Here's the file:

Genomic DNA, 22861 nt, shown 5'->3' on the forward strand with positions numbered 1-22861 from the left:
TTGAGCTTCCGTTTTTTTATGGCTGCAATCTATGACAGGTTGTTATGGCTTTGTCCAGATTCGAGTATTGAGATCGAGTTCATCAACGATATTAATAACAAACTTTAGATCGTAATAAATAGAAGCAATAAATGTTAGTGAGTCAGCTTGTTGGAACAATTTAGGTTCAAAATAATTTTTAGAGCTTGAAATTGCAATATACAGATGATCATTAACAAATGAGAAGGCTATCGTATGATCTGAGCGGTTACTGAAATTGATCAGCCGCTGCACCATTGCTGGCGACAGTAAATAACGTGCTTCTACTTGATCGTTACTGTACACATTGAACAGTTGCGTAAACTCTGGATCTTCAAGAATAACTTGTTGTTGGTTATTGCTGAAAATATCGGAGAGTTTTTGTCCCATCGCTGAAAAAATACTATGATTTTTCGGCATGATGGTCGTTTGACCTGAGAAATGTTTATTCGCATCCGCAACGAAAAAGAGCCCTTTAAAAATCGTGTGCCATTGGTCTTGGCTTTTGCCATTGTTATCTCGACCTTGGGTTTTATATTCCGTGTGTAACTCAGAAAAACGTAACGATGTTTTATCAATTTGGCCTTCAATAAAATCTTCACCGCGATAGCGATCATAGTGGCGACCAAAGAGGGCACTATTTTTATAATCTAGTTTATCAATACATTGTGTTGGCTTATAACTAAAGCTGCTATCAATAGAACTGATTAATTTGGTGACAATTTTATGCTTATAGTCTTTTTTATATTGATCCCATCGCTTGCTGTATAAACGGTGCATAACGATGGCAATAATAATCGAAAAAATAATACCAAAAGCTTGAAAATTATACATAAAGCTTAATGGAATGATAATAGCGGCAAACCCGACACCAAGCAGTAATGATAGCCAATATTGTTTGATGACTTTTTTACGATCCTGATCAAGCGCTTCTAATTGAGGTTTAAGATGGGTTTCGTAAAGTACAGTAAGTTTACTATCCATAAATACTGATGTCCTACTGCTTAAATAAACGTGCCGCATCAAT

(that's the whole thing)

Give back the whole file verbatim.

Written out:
Genomic DNA, 22861 nt, shown 5'->3' on the forward strand with positions numbered 1-22861 from the left:
TTGAGCTTCCGTTTTTTTATGGCTGCAATCTATGACAGGTTGTTATGGCTTTGTCCAGATTCGAGTATTGAGATCGAGTTCATCAACGATATTAATAACAAACTTTAGATCGTAATAAATAGAAGCAATAAATGTTAGTGAGTCAGCTTGTTGGAACAATTTAGGTTCAAAATAATTTTTAGAGCTTGAAATTGCAATATACAGATGATCATTAACAAATGAGAAGGCTATCGTATGATCTGAGCGGTTACTGAAATTGATCAGCCGCTGCACCATTGCTGGCGACAGTAAATAACGTGCTTCTACTTGATCGTTACTGTACACATTGAACAGTTGCGTAAACTCTGGATCTTCAAGAATAACTTGTTGTTGGTTATTGCTGAAAATATCGGAGAGTTTTTGTCCCATCGCTGAAAAAATACTATGATTTTTCGGCATGATGGTCGTTTGACCTGAGAAATGTTTATTCGCATCCGCAACGAAAAAGAGCCCTTTAAAAATCGTGTGCCATTGGTCTTGGCTTTTGCCATTGTTATCTCGACCTTGGGTTTTATATTCCGTGTGTAACTCAGAAAAACGTAACGATGTTTTATCAATTTGGCCTTCAATAAAATCTTCACCGCGATAGCGATCATAGTGGCGACCAAAGAGGGCACTATTTTTATAATCTAGTTTATCAATACATTGTGTTGGCTTATAACTAAAGCTGCTATCAATAGAACTGATTAATTTGGTGACAATTTTATGCTTATAGTCTTTTTTATATTGATCCCATCGCTTGCTGTATAAACGGTGCATAACGATGGCAATAATAATCGAAAAAATAATACCAAAAGCTTGAAAATTATACATAAAGCTTAATGGAATGATAATAGCGGCAAACCCGACACCAAGCAGTAATGATAGCCAATATTGTTTGATGACTTTTTTACGATCCTGATCAAGCGCTTCTAATTGAGGTTTAAGATGGGTTTCGTAAAGTACAGTAAGTTTACTATCCATAAATACTGATGTCCTACTGCTTAAATAAACGTGCCGCATCAAT